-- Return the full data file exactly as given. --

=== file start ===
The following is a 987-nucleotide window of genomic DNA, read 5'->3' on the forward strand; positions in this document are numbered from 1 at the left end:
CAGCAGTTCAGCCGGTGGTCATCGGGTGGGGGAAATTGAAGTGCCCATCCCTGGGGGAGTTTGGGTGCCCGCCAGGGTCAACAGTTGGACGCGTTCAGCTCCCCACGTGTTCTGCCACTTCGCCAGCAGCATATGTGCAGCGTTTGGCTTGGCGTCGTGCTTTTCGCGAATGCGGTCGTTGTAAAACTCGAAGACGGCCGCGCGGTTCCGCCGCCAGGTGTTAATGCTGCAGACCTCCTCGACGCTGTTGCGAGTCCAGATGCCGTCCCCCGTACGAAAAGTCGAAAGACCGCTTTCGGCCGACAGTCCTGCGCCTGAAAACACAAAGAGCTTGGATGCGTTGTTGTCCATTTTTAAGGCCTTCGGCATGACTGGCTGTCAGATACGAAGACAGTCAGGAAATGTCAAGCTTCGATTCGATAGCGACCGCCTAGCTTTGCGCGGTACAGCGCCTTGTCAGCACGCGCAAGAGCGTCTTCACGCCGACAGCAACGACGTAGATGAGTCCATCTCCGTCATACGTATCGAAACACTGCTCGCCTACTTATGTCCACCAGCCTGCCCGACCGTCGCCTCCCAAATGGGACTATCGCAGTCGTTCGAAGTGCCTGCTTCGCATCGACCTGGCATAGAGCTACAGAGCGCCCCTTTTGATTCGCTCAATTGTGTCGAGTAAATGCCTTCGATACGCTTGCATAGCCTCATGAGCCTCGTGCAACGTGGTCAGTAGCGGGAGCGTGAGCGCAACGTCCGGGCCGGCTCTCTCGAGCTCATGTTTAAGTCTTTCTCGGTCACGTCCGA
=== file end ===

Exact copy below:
The following is a 987-nucleotide window of genomic DNA, read 5'->3' on the forward strand; positions in this document are numbered from 1 at the left end:
CAGCAGTTCAGCCGGTGGTCATCGGGTGGGGGAAATTGAAGTGCCCATCCCTGGGGGAGTTTGGGTGCCCGCCAGGGTCAACAGTTGGACGCGTTCAGCTCCCCACGTGTTCTGCCACTTCGCCAGCAGCATATGTGCAGCGTTTGGCTTGGCGTCGTGCTTTTCGCGAATGCGGTCGTTGTAAAACTCGAAGACGGCCGCGCGGTTCCGCCGCCAGGTGTTAATGCTGCAGACCTCCTCGACGCTGTTGCGAGTCCAGATGCCGTCCCCCGTACGAAAAGTCGAAAGACCGCTTTCGGCCGACAGTCCTGCGCCTGAAAACACAAAGAGCTTGGATGCGTTGTTGTCCATTTTTAAGGCCTTCGGCATGACTGGCTGTCAGATACGAAGACAGTCAGGAAATGTCAAGCTTCGATTCGATAGCGACCGCCTAGCTTTGCGCGGTACAGCGCCTTGTCAGCACGCGCAAGAGCGTCTTCACGCCGACAGCAACGACGTAGATGAGTCCATCTCCGTCATACGTATCGAAACACTGCTCGCCTACTTATGTCCACCAGCCTGCCCGACCGTCGCCTCCCAAATGGGACTATCGCAGTCGTTCGAAGTGCCTGCTTCGCATCGACCTGGCATAGAGCTACAGAGCGCCCCTTTTGATTCGCTCAATTGTGTCGAGTAAATGCCTTCGATACGCTTGCATAGCCTCATGAGCCTCGTGCAACGTGGTCAGTAGCGGGAGCGTGAGCGCAACGTCCGGGCCGGCTCTCTCGAGCTCATGTTTAAGTCTTTCTCGGTCACGTCCGA